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Michigan Steelworkers to Receive Support from Trade Assistance Program

After Urging from Stabenow, Peters, Dingell, Tlaib, & Lawrence, the U.S. Labor Department will Provide Steelworkers Tools to find New Jobs

Washington, February 27, 2020

WASHINGTON, D.C.—The U.S. Department of Labor will provide more than 1,700 steelworkers in southeast Michigan with Trade Adjustment Assistance (TAA) benefits that help workers find new jobs. This certification follows the efforts of U.S. Senators Stabenow and Peters, along with Representatives Dingell, Lawrence, and Tlaib, who urged the Department of Labor to support workers at U.S. Steel’s Great Lakes Works operation who have lost their jobs or are at risk of losing their jobs due to trade.

The Trade Adjustment Assistance program provides workers impacted by trade with the tools they need to get back on their feet after they lose their jobs. The program offers workers and their families income support, job training, tax credits for health care, and other benefits as they transition to new employment.

“I am very pleased steelworkers who are losing their jobs are getting well-deserved help. The Department of Labor has made the right decision to include Michigan’s steelworkers in this program to help them find new good-paying jobs. I am committed to helping workers who are losing their jobs because of trade. It’s also critical that our manufacturing jobs are staying in America,”  said Senator Stabenow.

“I’m glad these Michigan workers will receive the Trade Adjustment Assistance that we requested they receive, so that these hardworking men and women can access skills training and find new opportunities,” said Senator Peters. “I’ve fought for policies to encourage the use of American iron and steel because Michigan workers can outwork anyone when given the chance. I’m committed to doing everything we can to make sure they can provide for their families and continue being the backbone of our state’s economy.”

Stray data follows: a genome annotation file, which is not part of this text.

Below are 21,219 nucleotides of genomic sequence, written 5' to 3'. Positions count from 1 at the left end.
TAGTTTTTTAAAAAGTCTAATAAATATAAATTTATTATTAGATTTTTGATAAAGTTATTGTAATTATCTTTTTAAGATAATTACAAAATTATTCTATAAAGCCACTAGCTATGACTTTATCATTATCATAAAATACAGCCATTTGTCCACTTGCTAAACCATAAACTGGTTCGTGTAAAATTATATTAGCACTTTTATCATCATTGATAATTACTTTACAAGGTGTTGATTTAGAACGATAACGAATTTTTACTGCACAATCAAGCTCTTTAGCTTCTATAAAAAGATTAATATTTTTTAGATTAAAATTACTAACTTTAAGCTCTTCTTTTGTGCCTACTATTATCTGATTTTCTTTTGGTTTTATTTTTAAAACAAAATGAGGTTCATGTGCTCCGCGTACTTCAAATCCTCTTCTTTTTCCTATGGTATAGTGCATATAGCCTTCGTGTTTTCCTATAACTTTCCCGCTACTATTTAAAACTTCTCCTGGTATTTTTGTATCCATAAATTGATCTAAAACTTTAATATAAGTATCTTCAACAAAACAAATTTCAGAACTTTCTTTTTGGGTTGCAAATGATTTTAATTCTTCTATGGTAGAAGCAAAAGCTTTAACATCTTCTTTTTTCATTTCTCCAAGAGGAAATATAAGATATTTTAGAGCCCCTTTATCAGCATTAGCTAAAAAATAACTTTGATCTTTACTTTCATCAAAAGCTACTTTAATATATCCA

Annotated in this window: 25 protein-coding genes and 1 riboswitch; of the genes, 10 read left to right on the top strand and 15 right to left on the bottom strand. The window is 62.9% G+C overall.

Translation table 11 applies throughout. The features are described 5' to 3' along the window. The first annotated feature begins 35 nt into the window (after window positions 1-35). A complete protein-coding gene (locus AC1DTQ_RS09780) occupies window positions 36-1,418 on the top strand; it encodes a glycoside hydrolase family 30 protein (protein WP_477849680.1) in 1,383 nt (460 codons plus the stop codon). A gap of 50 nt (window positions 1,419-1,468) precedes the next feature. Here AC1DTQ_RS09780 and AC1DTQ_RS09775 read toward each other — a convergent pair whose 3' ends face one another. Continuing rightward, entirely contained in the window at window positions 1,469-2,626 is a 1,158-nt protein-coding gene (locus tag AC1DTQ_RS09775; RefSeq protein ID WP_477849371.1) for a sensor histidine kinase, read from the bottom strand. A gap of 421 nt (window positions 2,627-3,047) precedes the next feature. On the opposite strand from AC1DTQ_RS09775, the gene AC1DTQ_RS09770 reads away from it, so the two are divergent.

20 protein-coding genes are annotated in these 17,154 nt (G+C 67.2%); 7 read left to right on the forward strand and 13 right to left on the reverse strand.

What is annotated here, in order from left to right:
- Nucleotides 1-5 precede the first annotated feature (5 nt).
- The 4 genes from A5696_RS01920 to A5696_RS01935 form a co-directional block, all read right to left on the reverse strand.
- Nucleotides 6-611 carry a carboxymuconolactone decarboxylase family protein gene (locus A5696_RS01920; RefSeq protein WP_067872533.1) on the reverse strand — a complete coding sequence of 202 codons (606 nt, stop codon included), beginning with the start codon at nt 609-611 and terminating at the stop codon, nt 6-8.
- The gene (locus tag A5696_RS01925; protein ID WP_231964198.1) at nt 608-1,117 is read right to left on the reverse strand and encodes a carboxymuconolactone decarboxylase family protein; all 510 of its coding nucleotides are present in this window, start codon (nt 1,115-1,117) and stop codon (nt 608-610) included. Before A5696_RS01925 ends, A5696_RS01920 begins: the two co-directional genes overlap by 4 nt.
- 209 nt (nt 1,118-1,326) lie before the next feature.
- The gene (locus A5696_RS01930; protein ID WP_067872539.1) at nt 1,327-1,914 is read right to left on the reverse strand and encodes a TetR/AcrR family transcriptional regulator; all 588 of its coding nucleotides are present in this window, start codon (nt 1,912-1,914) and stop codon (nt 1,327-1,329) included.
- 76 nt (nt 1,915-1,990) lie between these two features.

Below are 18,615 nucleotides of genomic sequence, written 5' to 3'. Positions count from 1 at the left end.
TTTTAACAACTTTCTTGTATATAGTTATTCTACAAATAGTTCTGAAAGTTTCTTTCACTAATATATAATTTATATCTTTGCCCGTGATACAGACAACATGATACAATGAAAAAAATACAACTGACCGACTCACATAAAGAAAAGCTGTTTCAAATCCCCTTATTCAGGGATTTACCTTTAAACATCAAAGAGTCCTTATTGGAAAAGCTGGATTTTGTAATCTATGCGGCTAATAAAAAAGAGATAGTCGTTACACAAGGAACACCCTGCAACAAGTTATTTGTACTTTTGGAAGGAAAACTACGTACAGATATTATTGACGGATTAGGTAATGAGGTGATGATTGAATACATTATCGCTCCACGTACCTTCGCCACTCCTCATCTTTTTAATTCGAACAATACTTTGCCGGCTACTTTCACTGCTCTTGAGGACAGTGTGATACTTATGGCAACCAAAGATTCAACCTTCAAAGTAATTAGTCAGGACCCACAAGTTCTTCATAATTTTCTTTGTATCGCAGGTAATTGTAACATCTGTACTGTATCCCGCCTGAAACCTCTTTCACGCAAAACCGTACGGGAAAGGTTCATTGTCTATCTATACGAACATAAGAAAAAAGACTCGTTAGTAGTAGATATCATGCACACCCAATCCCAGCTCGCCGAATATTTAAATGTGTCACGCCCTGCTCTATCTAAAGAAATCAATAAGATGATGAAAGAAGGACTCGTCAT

“The idling of Great Lakes Works sent shockwaves through our community. I told the 1,500 workers affected that I would do everything possible to help. This support through the Trade Adjustment Assistance program is welcome news, but not the end of our work. We must do more to help hard-working men and women affected by unfair trade policies including strengthening US manufacturing and making strong investments in labor. We will continue to work with impacted workers, many who live in my district,” said Representative Dingell.

“I am elated that the U.S. Department of Labor will certify U.S. Steel’s Great Lakes Works Trade Adjustment Assistance for Workers program. This will allow thousands of Michigan steel workers needed benefits that include reemployment services and training in new occupational skills,” said Representative Lawrence.  “This certification will give some peace of mind to those workers and their families who are directly affected by the U.S. Steel facilities being idled.”

“That thousands of Michigan steel workers have finally been granted access to TAA benefits by the Department of Labor is great news, but that they were left to languish in uncertainty for over five months is simply unacceptable,” Representative Tlaib said. “Labor Secretary Scalia must do better by our workers and the communities they call home, not just in Michigan but across the country. The state of U.S. trade is such that these will not be the last workers to apply for TAA benefits—but they should absolutely be the last to wait for a decision as long as they did.”

On January 16, Senators Stabenow, Peters, and Representatives Dingell, Lawrence, and Tlaib sent a letter to U.S. Department of Labor Secretary Eugene Scalia urging him to grant Trade Adjustment Assistance benefits to support workers at U.S. Steel’s Great Lakes Works operation in Southeast Michigan.

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